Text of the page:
Gary Bettman: NHL has "been extremely proactive"

Haugh of the Chicago Tribune
was able to score a fairly lengthy
interview with NHL commissioner, asking him a number of questions
pertaining to the recent rule changes, suspensions and the future of the
NHL. Here are some highlights of what he had to say.

rash of nasty incidents since the Olympics had to factor into the NHL’s
decision Thursday to toughen its policy on review and discipline of
“lateral, back-pressure or blind-side” hits, especially to the head,

Was it the post Olympics activity that caused this? No.
We’ve been extremely proactive on the issue of injuries in general and
concussions in particular going back to 1997. We were the first pro
sports league to do baseline testing, used as a diagnostic tool for
return-to-play decisions. Over the past year, we’ve had a group of
medical professionals looking at the videotape of 199 recent
concussions. We have constantly taken steps to do anything possible to
protect our players.

I’d like to just say here that
the NHL is far from proactive on these issues, especially when it comes
to punitive measures for illegal hits. This past week’s kneejerk
reaction and attempt to pass a new rule that was in direct response to a
rash of what should be illegal hits is the very definition of reactive.
If the NHL is so intent on being ‘proactive’ then the league should
have addressed all hits to the head two years ago.

More after the

Did the fact that Ovechkin is a superstar
affect the length of his

No. Your history as a player and the number of times you’ve been
involved in an incident may, but no. The Ovechkin play, he was suspended
for being careless and reckless, not for doing anything malicious. The
fact is, when you look at lots of hockey plays, that was a hockey play. I
don’t think he was going out of his way to try and hurt Brian.

don’t think I’ve ever actually agreed with Bettman on something,
completely. The suspension was completely warranted based on Ovechkin’s
history and the play in question. It wasn’t an overtly dirty hit, just a
reckless one.

The issue is that while his star
status might not have come into play here, there’s no doubt that the NHL
has gained a reputation for coddling star players when it comes to
punishment. Maybe a form of a standardized punishment system would work,
which would fall under that ‘proactive’ approach Bettman is so certain
the NHL is using.

Bettman would also go on to talk about how great the Coyotes have
done this season, and the possibilities of Jerry Reinsdorf as a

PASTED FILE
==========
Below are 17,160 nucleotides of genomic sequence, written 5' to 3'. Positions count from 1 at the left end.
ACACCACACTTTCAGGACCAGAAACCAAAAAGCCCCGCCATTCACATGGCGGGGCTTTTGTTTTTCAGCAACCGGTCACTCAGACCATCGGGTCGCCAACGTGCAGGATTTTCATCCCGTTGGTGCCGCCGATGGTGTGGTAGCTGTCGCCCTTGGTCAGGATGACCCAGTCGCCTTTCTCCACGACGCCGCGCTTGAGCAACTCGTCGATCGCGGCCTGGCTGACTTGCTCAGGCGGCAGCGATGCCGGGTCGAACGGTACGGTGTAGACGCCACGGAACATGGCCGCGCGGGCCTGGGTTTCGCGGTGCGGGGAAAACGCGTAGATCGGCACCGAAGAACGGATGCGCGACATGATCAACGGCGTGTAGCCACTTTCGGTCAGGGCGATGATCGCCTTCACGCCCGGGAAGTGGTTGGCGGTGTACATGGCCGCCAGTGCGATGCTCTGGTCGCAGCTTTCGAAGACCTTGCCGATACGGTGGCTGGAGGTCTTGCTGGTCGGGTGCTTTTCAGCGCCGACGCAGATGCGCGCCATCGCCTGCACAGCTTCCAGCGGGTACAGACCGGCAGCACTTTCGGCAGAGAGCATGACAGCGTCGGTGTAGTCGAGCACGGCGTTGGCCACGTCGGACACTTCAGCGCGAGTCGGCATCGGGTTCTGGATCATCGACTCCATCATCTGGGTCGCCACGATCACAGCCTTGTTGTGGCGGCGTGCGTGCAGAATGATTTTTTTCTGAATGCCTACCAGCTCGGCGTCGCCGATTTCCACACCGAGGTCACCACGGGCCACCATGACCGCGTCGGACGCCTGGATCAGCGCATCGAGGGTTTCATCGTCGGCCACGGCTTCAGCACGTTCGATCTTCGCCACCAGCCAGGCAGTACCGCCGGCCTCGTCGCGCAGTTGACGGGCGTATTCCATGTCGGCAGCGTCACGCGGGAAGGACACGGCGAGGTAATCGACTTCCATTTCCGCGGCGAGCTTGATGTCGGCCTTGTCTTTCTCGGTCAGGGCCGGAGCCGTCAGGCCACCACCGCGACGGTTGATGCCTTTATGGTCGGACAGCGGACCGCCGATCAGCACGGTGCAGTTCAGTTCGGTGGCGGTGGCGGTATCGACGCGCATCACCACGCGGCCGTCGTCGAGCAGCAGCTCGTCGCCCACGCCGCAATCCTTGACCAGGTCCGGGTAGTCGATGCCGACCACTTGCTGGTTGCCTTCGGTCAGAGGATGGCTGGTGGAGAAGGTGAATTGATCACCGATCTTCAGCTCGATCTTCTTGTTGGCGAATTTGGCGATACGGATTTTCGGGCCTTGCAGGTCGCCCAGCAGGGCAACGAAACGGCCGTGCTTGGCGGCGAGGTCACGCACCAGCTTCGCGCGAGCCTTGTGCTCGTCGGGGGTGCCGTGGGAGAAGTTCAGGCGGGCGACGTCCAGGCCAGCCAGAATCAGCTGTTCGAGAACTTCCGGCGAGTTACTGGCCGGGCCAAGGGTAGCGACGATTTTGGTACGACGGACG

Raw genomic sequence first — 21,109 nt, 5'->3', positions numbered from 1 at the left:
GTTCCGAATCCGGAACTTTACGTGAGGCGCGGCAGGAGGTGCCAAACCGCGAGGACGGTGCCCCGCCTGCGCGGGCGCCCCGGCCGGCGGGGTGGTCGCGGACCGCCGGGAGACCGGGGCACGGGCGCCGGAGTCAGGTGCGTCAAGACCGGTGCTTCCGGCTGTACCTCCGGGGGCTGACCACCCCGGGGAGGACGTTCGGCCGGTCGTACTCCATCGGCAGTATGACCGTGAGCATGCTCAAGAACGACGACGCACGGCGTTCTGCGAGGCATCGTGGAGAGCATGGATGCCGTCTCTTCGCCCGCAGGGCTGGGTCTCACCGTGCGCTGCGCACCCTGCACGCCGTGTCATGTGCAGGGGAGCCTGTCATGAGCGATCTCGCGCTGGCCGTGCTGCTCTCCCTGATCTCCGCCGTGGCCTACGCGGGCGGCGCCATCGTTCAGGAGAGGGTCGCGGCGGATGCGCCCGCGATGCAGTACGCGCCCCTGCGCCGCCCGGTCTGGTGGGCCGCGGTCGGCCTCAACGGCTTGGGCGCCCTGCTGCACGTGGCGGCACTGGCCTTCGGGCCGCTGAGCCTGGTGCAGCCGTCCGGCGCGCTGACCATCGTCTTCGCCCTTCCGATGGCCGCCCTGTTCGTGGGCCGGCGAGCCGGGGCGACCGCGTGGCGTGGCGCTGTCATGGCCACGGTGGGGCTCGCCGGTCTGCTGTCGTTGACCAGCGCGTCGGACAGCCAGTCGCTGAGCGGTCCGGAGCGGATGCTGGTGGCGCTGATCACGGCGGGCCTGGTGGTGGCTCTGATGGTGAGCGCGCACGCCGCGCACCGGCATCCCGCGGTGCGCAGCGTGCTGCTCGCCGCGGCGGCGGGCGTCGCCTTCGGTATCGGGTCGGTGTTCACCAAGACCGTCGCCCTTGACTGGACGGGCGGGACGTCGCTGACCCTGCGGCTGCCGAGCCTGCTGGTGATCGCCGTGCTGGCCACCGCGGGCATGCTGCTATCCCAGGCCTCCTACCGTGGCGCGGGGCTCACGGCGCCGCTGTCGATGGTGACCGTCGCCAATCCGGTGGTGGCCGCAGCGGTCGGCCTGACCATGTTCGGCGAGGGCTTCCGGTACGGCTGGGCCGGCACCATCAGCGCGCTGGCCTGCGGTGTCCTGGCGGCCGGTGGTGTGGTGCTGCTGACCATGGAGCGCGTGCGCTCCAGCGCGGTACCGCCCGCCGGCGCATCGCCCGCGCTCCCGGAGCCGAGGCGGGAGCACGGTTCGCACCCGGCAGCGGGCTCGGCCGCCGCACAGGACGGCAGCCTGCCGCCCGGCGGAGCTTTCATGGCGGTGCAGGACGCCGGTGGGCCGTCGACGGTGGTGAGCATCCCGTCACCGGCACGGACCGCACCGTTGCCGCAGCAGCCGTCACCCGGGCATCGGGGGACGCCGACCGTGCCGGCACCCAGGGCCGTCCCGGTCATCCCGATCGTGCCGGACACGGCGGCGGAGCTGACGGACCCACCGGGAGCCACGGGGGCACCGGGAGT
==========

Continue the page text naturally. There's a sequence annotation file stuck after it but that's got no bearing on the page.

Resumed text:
potential owner. He also says the Chicago national anthem tradition is
far from unpatriotic, and says the NHL is far from making a decision on
the league’s involvement in the 2014 Winter Olympics.

Raffl coverts PTO into one-year, $575K deal with Jets

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There’s another Raffl in the NHL.

On Tuesday, the Jets announced that Thomas Raffl — the older brother of Flyers forward Michael Raffl — has signed a one-year, one-way deal worth $575,000.

Raffl, 29, was in Winnipeg’s camp on a PTO after a lengthy career in Europe. He spent time playing in Sweden and his native Austria, most recently with powerhouse EC Red Bull Salzburg — last year, Raffl scored 53 points in 52 games for Salzburg and three in seven games for Austria while serving as team captain at the World Hockey Championships.

“We would like to recognize and express our appreciation to the EC Red Bull Salzburg organization for allowing Thomas and the Winnipeg Jets this opportunity,” Jets GM Kevin Cheveldayoff said in a statement.

With the Jets, Raffl projects to play in the bottom-six forward group, where he can utilize his 6-foot-4, 215-pound frame in a checking-slash-energy role.

For now, though, he’ll start out with the club’s AHL affiliate in Manitoba.

Flyers to start season with seven d-men; MacDonald sent to AHL

Andrew MacDonald, Matt Calvert
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Seven defensemen will comprise the Philadelphia Flyers’ opening-day roster, which the club finalized today.

Those seven are Radko Gudas, Michael Del Zotto, Luke Schenn, Nick Schultz, Brandon Manning, Mark Streit, and Evgeny Medvedev.

Not on the list? Andrew MacDonald, who has cleared waivers and been assigned to AHL Lehigh Valley. (That move allowed the Flyers to keep both Manning and youngster Scott Laughton.)

Also not on the list were prospects Shayne Gostisbehere, Robert Hagg, Sam Morin, Ivan Provorov and Travis Sanheim. The first three will start the season in the AHL. The last two have been sent back to junior.

But the opening-day roster is not where this story ends. How the Flyers’ defensive mix changes as the season progresses will be worth watching.

They’d no doubt love to move Schenn, a pending unrestricted free agent with a $3.6 million cap hit. He could also end up in the AHL, a la MacDonald.

Medvedev, the 33-year-old who came over from the KHL and put up five points in five preseason games, is another pending UFA. The club could either look to re-sign or flip him.

Might 37-year-old Streit be a chip worth cashing in at the deadline, especially if the Flyers aren’t in a playoff position on Feb. 29? He’s only got two years left on his contract.

Meanwhile, GM Ron Hextall will be watching pending restricted free agents Manning and Gudas closely. Are they part of the future?

So, lots of decisions to make in Philly as the blue line continues its much-needed transition.